The Bernoulli numbers are a sequence of signed rational numbers that can be defined by the exponential generating function
(1)

These numbers arise in the series expansions of trigonometric functions, and are extremely important in number theory and analysis.
There are actually two definitions for the Bernoulli numbers. To distinguish them, the Bernoulli numbers as defined in modern usage (National Institute of Standards and Technology convention) are written , while the Bernoulli numbers encountered in older literature are written (Gradshteyn and Ryzhik 2000). In each case, the Bernoulli numbers are a special case of the Bernoulli polynomials or with and .
The Bernoulli number and polynomial should not be confused with the Bell numbers and Bell polynomial, which are also commonly denoted and , respectively.
Bernoulli numbers defined by the modern definition are denoted and sometimes called "evenindex" Bernoulli numbers. These are the Bernoulli numbers returned, by example, by the Wolfram Language function BernoulliB[n].
The Bernoulli number can be defined by the contour integral
(2)

where the contour encloses the origin, has radius less than (to avoid the poles at ), and is traversed in a counterclockwise direction (Arfken 1985, p. 413).
The first few Bernoulli numbers are
(3)
 
(4)
 
(5)
 
(6)
 
(7)
 
(8)
 
(9)
 
(10)
 
(11)
 
(12)
 
(13)
 
(14)
 
(15)

(OEIS A000367 and A002445), with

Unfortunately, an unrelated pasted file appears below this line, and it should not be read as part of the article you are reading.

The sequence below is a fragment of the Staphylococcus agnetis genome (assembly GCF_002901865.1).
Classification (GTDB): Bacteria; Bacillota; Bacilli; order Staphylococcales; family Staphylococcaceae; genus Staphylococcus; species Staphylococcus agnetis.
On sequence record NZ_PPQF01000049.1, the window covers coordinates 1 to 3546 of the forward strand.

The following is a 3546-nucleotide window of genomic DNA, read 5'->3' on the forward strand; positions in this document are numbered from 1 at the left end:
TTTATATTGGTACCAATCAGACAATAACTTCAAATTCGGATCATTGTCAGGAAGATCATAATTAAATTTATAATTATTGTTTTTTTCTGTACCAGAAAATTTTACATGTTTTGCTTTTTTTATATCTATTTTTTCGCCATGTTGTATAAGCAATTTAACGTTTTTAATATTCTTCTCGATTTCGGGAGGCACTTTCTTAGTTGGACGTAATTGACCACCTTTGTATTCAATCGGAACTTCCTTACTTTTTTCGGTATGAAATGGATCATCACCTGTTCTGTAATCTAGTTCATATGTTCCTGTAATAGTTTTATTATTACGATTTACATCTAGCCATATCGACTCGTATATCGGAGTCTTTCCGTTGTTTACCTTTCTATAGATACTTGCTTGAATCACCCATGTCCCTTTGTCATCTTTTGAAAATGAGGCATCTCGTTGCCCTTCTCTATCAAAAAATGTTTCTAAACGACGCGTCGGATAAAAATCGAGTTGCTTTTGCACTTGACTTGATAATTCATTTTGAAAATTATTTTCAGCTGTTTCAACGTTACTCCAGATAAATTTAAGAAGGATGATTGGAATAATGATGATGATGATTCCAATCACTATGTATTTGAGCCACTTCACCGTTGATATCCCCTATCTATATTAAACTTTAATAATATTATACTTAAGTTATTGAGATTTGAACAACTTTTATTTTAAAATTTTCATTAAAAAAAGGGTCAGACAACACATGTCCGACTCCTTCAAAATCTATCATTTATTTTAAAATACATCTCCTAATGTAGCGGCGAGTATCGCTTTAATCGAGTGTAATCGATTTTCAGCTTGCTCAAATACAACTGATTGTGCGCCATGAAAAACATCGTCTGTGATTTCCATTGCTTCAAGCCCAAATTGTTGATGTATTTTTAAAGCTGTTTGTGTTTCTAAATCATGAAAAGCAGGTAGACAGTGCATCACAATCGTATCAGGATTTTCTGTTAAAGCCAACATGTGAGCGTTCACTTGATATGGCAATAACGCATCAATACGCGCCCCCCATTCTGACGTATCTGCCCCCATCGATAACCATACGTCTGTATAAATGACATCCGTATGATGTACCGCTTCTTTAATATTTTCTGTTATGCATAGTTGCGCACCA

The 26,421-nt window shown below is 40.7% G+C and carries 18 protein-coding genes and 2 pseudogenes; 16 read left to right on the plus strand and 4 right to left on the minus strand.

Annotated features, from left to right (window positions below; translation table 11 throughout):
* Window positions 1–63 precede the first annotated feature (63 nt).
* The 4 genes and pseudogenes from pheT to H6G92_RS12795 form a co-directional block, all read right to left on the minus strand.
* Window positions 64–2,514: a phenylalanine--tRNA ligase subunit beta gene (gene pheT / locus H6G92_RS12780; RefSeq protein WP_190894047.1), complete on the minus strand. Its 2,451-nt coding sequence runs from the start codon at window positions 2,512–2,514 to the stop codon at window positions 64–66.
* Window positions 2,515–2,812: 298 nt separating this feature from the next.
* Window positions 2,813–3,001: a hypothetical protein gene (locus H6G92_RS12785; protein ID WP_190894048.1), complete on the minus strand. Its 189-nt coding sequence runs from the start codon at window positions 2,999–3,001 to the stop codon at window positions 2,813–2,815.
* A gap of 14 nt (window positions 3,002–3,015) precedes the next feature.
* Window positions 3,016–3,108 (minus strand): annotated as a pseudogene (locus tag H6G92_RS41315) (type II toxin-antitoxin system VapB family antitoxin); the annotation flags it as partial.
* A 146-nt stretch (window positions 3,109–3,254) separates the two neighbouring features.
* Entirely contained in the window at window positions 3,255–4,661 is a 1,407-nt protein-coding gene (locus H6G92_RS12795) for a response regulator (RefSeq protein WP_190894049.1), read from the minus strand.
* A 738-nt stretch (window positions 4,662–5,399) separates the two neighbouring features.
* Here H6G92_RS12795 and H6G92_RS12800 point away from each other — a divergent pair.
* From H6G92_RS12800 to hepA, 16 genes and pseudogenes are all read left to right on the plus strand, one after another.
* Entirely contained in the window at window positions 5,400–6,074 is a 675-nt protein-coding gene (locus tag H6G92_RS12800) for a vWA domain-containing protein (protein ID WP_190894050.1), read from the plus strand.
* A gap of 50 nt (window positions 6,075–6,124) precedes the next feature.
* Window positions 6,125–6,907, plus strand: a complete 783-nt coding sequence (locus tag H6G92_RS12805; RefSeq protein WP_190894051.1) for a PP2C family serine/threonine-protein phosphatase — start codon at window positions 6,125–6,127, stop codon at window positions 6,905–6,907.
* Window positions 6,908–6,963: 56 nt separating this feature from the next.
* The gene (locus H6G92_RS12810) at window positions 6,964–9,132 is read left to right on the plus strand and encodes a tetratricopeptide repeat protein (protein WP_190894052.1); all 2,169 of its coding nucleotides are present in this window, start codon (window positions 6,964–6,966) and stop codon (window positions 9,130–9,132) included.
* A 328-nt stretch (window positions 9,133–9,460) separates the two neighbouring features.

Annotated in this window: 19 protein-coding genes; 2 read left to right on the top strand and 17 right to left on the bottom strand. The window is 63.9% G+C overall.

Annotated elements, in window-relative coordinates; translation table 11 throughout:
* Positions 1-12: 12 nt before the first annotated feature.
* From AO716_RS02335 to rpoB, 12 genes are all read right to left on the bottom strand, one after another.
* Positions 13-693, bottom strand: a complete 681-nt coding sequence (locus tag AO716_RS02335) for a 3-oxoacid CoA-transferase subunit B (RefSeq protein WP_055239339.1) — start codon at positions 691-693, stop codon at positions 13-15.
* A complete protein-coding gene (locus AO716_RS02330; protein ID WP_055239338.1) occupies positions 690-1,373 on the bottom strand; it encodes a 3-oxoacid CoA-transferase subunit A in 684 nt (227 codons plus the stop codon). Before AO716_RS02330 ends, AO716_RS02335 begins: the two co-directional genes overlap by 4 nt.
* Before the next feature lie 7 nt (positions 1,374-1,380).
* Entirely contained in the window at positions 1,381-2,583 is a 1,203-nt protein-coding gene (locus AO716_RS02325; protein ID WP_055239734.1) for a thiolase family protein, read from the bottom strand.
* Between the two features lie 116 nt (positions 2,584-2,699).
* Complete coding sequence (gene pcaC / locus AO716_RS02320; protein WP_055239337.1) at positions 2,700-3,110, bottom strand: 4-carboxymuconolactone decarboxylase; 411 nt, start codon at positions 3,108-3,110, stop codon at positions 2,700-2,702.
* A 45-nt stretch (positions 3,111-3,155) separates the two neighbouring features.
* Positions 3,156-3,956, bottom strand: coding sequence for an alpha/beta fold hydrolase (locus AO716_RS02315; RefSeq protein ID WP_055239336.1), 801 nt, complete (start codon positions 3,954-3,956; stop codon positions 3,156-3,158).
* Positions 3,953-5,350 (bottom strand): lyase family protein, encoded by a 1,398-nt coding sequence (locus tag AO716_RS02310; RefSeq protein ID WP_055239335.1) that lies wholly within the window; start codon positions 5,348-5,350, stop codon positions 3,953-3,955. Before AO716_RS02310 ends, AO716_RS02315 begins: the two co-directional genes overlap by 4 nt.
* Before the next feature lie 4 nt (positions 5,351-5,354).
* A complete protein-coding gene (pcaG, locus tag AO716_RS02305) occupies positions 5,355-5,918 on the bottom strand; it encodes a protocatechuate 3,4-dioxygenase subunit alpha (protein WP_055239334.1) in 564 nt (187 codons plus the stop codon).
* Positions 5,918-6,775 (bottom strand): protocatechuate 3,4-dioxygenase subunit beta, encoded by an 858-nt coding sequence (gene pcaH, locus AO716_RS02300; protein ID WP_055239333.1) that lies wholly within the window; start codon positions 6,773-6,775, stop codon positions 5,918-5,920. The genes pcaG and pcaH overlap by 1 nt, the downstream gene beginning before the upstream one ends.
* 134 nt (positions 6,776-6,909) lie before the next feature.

(16)

for , 2, ....
The numbers of digits in the numerator of for the , 4, ... are 1, 1, 1, 1, 1, 3, 1, 4, 5, 6, 6, 9, 7, 11, ... (OEIS A068399), while the numbers of digits in the corresponding denominators are 1, 2, 2, 2, 2, 4, 1, 3, 3, 3, 3, 4, 1, 3, 5, 3, ... (OEIS A092904). Both are plotted above.
The denominator of is given by
(17)

where the product is taken over the primes (Ex. 6.54 in Graham et al. 1994), a result which is related to the von StaudtClausen theorem.
The number of digits in the numerators of for , 1, ... are 1, 1, 83, 1779, 27691, 376772, 4767554, 57675292, 676752609, 7767525702, ... (OEIS A103233), while the corresponding numbers of digits in the denominator are 1, 2, 5, 9, 13, 16, 24, ... (OEIS A114471). The values of the denominators of for , 1, ... are 66, 33330, 342999030, 2338224387510, 9355235774427510, ... (OEIS A139822).
for 1806, but for no other (Kellner 2005).
The running maxima of denominators are 1, 6, 30, 42, 66, 2730, 14322, 1919190, ... (OEIS A100194), which occur for , 4, 6, 8, 12, 14, 32, 38, ... (OEIS A100195).
The fraction of with even that have denominator 6 is strictly positive (Jensen 1915), with similar results for other denominators (Erdős and Wagstaff 1980, Moreno and Wagstaff 2005).
Interestingly, a higher proportion of Bernoulli denominators equal 6 than any other value (Sunseri 1980), and the fraction of even Bernoulli numbers with denominator 6 is close to 1/6 (Erdős and Wagstaff 1980). S. Plouffe (pers. comm., Feb. 12, 2007) computed the fraction of even Bernoulli numbers with denominator 6 up to and found it to be 0.1526... and still slowly decreasing.